Kim Moore: Yeah I mean, you know your business, if employment is pretty stable for you then maybe this isn't that big of a deal for you. You don't have that many part time people. We have a lot of clients that have seasonal employees. They have a lot of in-and-out hires in terms of a lot of part time people. So it kind of depends on your business, whether this is going to be a big deal or not. The other things, there's a disclosure change. It may well make it a little bit easier for administration. I think everybody will like that. It expands some of the involuntary correction programs that the IRS has, which are helpful. And we've talked about on other podcasts, some of those correction programs. I'm not going to go in a lot of detail here. We don't know exactly what it would look like, but that would be a good thing. I mean, I don't think anybody would be arguing those. And it allows for plans to be amended when the plan amendments have to be done, because all of these acts that we've been talking about, the CARES Act, the Secure Act, require you to amend your plan. But most of these allow you to do it later. So they're giving you a little bit of time. You can implement now and officially amend your plan a little later. So it give a little bit more time for that. So you're all saying, why do I care about this, is it going to pass or not? Best guess, current thinking. is that it is expected to pass during 2021. Not sure exactly when, but the insiders that are talking to Congress, it's a big deal for them. I think they've got, you know, those elections that happen on the congressional cycle, I believe is next year. So I think they want to get this in and be able to tout, look what I did for you. So most bets are that it's going to probably pass during 2021. And the current expectation is that it would become effective 1-1-2022. So that’s not far away.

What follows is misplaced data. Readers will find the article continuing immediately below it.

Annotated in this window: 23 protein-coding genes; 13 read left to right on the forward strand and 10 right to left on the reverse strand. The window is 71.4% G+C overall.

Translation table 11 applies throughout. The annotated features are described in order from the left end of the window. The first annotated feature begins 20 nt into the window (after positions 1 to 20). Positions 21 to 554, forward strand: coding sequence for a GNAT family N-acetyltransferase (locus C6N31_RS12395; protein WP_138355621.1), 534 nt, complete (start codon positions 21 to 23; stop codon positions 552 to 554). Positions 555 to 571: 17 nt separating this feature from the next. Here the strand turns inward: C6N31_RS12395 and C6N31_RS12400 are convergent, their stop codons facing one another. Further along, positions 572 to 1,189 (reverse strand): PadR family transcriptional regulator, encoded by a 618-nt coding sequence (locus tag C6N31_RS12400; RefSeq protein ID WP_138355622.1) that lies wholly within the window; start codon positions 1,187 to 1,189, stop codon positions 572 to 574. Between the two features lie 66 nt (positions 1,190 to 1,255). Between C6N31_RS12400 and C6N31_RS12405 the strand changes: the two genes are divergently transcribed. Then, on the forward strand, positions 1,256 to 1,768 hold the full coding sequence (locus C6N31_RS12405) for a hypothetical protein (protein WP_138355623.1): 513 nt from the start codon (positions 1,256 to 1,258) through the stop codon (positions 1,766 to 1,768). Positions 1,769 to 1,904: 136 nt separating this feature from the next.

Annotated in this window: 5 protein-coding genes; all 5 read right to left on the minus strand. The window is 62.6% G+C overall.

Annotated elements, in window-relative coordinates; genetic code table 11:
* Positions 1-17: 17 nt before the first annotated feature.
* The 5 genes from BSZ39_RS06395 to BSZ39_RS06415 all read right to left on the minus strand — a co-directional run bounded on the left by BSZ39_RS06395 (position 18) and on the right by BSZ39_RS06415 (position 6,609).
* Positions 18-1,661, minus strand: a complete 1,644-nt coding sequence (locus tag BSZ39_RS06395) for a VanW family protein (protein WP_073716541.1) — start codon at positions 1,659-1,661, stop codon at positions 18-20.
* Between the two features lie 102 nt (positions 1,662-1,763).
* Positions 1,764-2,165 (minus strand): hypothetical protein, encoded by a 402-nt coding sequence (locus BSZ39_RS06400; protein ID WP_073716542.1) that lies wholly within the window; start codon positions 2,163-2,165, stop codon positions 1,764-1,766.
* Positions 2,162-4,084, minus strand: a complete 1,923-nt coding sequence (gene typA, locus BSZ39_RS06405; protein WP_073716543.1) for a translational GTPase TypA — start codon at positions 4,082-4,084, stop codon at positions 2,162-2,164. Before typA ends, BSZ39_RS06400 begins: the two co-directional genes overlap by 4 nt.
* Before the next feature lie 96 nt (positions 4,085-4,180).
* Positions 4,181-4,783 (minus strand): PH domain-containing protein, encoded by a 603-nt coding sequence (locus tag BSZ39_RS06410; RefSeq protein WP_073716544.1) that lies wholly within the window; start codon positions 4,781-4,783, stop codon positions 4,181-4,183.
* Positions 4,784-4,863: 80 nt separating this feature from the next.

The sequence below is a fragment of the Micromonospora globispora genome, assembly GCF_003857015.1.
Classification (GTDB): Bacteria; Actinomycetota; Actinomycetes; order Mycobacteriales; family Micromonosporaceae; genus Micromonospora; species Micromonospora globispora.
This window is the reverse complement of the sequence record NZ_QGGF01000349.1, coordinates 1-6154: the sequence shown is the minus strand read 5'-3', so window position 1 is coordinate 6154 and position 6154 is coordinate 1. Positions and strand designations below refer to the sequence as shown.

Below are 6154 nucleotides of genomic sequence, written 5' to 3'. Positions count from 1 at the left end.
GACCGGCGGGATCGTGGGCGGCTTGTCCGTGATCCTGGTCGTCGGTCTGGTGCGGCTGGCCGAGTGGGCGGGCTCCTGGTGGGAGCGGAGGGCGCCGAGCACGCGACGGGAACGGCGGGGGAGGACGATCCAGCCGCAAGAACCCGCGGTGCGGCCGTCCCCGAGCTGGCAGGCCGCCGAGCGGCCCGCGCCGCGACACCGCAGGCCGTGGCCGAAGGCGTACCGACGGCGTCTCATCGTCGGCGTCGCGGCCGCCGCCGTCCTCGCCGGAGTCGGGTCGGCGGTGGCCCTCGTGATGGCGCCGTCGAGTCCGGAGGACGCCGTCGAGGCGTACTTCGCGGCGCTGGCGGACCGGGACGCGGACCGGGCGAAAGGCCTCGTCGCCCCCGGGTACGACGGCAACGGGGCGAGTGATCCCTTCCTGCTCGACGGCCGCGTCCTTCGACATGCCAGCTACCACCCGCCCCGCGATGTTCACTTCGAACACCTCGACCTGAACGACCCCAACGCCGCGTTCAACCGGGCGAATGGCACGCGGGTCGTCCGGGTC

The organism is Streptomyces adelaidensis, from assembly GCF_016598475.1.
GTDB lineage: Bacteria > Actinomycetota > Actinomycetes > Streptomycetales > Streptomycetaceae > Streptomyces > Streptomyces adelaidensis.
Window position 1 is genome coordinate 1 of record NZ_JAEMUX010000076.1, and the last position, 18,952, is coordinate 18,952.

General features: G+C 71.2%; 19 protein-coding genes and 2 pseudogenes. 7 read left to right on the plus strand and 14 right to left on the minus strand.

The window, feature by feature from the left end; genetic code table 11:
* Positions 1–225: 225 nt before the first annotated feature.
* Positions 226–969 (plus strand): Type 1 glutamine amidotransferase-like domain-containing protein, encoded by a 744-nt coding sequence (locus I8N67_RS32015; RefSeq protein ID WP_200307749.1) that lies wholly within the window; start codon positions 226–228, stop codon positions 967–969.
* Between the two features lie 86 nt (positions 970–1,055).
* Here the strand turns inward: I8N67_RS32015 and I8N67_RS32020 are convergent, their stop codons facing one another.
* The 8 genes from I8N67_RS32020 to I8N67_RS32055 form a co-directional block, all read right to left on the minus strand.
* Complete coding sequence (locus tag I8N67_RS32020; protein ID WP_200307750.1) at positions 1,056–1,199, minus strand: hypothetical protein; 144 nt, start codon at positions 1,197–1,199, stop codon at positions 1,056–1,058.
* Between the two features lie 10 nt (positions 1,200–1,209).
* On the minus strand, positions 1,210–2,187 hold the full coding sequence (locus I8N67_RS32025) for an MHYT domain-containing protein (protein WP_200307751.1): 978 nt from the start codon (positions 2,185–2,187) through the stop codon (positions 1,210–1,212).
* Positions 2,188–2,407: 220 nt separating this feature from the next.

Jamie Nau: Yeah. That's right around the corner.